In the month of July, India's national and local electronic media shifted its camera focus to the Yamuna which recorded rise in water level after the release of excess water from Hathanikund Barrage in the state of Haryana. News reporters and their cameramen were giving live updates from Delhi's Lohapul (the oldest bridge constructed in British India) and even projecting estimate damage to public and private properties from flood. Print media could not fall behind in this race of covering flood; published photographs of farmers and labourers evacuated from flood plains on the front pages of their newspapers. With the fall in water level, media cameras have moved away and the river goes into its former condition of carrying the burden of Delhi's drain and waste. The river lives in dead condition throughout the year except in July and August when the heavy rains in hills of India forced the government agencies to release excess water from dams. Besides, Yamuna does find place in newspapers and news portals when the government announces a plan or when the apex court admonishes government agencies for its pitiable condition.
Enter from Palla village in the north and exist from Badarpur in the south, the Yamuna stretches in nearly 41 Km in Delhi. This long stretch is shown on the city's map as blue and green patch where different varieties of plants and trees are grown. The river is an important source of water in the national capital. Geological studies have identified the river and its adjacent areas as ground water recharge. It has also been providing livelihood for thousands of farmer families who have been engaged in agricultural activities since independence and even before it. Farmers grow fresh fruits and vegetables. There is intrinsic relationship between the river and farmers who keep the embankments clean and green.
This article is an attempt to highlight Delhi government's negligence towards Yamuna and thousands of families living in its catchment area. It also studies allocation of funds in the last three financial budgets for revival of the river and resettlement plans for thousands of families.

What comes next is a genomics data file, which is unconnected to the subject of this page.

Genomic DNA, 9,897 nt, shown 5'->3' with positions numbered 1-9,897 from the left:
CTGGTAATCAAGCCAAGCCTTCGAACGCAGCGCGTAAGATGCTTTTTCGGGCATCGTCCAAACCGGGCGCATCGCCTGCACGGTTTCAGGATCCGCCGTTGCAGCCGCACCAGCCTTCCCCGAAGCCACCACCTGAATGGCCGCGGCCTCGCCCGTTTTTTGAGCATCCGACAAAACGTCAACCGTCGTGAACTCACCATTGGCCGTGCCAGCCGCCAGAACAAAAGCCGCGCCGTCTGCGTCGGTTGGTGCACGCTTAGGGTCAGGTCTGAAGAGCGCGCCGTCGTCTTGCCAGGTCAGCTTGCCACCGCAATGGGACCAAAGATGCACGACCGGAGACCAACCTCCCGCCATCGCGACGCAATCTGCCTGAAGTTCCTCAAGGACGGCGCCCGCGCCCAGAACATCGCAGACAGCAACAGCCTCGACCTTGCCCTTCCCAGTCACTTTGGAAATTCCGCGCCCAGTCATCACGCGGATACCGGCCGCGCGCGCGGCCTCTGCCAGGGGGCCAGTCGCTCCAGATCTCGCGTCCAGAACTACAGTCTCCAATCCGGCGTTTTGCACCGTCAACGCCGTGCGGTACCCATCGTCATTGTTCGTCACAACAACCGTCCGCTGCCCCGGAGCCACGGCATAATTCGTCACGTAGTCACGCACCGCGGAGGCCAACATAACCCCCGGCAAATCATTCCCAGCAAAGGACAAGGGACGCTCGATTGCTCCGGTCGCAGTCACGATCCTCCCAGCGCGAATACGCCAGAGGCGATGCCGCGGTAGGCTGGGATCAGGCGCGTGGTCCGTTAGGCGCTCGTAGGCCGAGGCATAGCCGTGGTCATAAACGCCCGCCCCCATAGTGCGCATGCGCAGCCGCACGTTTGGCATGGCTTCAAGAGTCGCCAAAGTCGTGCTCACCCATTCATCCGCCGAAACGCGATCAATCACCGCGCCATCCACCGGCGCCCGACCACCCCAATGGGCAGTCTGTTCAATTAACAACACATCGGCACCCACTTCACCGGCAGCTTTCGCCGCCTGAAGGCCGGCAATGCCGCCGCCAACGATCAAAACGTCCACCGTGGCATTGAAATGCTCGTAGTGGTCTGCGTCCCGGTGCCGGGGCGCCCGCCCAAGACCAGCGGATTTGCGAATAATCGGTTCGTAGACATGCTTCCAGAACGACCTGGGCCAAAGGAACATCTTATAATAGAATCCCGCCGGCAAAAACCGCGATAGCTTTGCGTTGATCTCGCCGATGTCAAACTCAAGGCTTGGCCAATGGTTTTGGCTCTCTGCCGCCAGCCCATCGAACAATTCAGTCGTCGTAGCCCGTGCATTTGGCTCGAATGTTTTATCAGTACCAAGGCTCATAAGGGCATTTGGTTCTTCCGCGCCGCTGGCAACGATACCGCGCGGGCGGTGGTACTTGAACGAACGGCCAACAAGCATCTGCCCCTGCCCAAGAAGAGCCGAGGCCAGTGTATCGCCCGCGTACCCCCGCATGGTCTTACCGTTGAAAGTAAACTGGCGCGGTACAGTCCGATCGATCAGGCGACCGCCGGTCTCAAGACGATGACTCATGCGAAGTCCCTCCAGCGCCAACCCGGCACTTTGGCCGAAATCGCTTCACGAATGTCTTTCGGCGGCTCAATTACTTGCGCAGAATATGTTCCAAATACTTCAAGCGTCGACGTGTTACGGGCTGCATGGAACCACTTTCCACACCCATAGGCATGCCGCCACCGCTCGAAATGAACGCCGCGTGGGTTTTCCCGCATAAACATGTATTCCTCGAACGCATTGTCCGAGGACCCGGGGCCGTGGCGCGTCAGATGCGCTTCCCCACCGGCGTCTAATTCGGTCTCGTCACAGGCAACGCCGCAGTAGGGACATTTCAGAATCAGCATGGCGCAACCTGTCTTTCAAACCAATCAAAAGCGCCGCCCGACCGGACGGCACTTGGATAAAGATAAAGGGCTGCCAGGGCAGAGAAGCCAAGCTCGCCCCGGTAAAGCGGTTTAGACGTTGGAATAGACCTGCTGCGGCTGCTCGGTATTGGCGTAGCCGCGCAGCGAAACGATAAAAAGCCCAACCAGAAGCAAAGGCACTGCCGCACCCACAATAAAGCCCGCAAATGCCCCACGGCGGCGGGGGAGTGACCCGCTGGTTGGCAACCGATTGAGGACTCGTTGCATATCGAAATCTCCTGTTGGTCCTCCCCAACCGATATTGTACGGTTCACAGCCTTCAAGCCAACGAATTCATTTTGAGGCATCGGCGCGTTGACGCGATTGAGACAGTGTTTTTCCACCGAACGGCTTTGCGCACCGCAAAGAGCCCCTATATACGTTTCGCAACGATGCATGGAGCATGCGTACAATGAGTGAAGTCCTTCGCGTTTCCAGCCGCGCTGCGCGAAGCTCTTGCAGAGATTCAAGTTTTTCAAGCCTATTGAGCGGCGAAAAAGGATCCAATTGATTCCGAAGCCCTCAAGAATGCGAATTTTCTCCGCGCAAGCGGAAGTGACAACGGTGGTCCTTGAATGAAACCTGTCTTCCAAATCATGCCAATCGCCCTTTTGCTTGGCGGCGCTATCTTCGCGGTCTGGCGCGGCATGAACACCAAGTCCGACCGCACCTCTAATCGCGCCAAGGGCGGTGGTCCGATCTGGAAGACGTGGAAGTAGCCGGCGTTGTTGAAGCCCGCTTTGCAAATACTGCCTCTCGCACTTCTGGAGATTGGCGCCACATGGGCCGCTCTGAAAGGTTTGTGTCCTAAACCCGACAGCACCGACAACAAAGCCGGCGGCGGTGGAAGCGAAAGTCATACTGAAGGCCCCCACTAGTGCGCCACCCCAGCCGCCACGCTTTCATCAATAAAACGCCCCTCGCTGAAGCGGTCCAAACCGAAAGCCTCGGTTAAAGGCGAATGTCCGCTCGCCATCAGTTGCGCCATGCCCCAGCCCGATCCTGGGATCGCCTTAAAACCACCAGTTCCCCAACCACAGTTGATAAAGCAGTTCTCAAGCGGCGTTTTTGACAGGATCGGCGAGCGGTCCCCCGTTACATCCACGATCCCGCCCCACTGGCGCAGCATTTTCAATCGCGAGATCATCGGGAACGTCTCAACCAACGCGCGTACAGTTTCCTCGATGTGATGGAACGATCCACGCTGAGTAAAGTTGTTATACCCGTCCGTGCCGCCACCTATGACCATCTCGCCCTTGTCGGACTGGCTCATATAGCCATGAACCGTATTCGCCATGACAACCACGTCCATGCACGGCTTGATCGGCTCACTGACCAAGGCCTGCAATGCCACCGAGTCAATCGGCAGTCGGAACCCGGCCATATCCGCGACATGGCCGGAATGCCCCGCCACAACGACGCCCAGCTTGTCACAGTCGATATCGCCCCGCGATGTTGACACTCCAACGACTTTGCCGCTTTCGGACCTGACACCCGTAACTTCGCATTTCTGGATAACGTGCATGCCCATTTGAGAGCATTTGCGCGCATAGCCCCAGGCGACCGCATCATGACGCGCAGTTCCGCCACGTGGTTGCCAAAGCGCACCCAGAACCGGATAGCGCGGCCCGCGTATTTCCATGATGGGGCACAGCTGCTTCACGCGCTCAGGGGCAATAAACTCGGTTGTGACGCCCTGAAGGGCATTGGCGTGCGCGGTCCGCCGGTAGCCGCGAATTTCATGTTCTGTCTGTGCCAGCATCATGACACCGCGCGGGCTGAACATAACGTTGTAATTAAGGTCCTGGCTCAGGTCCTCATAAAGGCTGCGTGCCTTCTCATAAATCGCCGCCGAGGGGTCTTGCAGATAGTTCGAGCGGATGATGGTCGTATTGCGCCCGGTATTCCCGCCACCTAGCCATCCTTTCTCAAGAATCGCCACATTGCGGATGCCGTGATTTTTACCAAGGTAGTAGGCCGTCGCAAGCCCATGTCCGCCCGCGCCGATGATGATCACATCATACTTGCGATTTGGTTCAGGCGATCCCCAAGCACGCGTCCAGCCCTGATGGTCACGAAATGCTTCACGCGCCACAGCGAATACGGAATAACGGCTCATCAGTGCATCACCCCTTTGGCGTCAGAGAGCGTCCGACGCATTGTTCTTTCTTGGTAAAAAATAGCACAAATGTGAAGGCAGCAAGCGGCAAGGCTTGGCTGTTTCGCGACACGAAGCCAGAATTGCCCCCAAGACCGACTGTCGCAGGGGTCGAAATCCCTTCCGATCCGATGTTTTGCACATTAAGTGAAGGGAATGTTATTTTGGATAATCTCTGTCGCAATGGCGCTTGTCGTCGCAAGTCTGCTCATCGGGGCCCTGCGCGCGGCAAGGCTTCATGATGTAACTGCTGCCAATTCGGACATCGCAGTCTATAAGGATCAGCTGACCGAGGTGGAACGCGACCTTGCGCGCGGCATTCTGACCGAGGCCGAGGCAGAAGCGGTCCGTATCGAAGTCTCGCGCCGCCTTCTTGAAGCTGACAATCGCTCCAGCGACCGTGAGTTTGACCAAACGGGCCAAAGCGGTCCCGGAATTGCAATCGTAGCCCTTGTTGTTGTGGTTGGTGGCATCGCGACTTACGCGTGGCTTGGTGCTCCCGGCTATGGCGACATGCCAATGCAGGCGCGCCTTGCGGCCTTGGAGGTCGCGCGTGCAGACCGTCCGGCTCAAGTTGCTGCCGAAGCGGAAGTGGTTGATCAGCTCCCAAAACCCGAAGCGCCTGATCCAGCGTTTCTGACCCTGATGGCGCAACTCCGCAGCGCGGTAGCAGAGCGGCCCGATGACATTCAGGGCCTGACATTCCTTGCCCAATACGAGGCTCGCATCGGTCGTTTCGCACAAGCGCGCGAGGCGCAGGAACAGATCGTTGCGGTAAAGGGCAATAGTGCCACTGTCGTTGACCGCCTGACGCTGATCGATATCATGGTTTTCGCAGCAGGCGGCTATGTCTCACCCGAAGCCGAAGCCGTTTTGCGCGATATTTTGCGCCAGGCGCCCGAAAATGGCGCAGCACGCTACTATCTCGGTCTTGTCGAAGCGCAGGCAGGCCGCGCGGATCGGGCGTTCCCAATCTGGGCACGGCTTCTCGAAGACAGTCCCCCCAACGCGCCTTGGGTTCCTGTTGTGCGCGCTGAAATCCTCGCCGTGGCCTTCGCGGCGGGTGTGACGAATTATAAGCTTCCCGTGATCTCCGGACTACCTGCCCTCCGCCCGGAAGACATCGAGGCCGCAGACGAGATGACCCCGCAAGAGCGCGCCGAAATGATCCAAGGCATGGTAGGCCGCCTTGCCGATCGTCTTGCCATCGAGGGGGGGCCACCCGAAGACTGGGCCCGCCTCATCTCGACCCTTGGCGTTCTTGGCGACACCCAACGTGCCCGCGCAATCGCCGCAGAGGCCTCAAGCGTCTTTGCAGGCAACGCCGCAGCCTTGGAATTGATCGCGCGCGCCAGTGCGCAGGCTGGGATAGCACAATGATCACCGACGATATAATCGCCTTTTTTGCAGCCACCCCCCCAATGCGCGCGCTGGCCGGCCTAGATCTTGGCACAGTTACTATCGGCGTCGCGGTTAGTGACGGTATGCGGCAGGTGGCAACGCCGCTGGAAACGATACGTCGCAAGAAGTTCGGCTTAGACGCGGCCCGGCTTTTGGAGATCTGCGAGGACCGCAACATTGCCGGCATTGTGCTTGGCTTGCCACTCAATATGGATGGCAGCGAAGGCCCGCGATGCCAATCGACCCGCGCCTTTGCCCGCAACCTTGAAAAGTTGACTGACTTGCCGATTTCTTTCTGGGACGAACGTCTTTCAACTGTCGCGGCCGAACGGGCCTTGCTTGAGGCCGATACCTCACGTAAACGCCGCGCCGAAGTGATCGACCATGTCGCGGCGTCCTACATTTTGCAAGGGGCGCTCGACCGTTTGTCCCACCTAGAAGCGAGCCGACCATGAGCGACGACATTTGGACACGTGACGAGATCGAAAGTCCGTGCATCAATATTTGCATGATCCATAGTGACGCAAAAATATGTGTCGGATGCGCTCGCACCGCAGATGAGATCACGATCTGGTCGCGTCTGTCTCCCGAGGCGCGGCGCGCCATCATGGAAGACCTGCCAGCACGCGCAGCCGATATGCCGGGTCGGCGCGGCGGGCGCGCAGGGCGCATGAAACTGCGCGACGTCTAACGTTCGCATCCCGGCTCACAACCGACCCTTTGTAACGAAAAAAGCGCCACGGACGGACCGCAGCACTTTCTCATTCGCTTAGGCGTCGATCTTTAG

Budget Allocation for Yamuna, Agriculture, Environment and Rural Development
In the last three financial years budgets, Delhi government has made substantial allocation to rural development, agriculture services and environment. In the annual plan 2016-17, the government earmarked ₹190 crore for rural development while ₹7 crore were given to agriculture and allied services. In 2017-18, the government clubbed urban and rural villages development allocation and proposed an outlay of ₹600 crore. Although the government ensured the planned development of all sectors by providing them with necessary funds, it did not propose a separate allocation for Yamuna, its farmers and settlers. Barring some projects taken up by civic agencies, the government failed to address issues related to the river. In none of the last three financial years' budgets, Delhi government addressed the issue of farmers resettlement. In the year 2016-17, the government did not allocate any specific amount either for cleaning of the river or resettlement of farmers. However, 'Yamuna Arti' project worth₹600 crore was started in the month of October. In the next year budget speech, some plans were announced to make the Yamuna pollution free by setting up new sewage treatment plants (STPs) on drains falling into the river. To have a clear picture of government plans, proposals, initiatives and programs for Yamuna and people associated with it, given below are the major highlights of the last three budgets with specific reference to Yamuna river -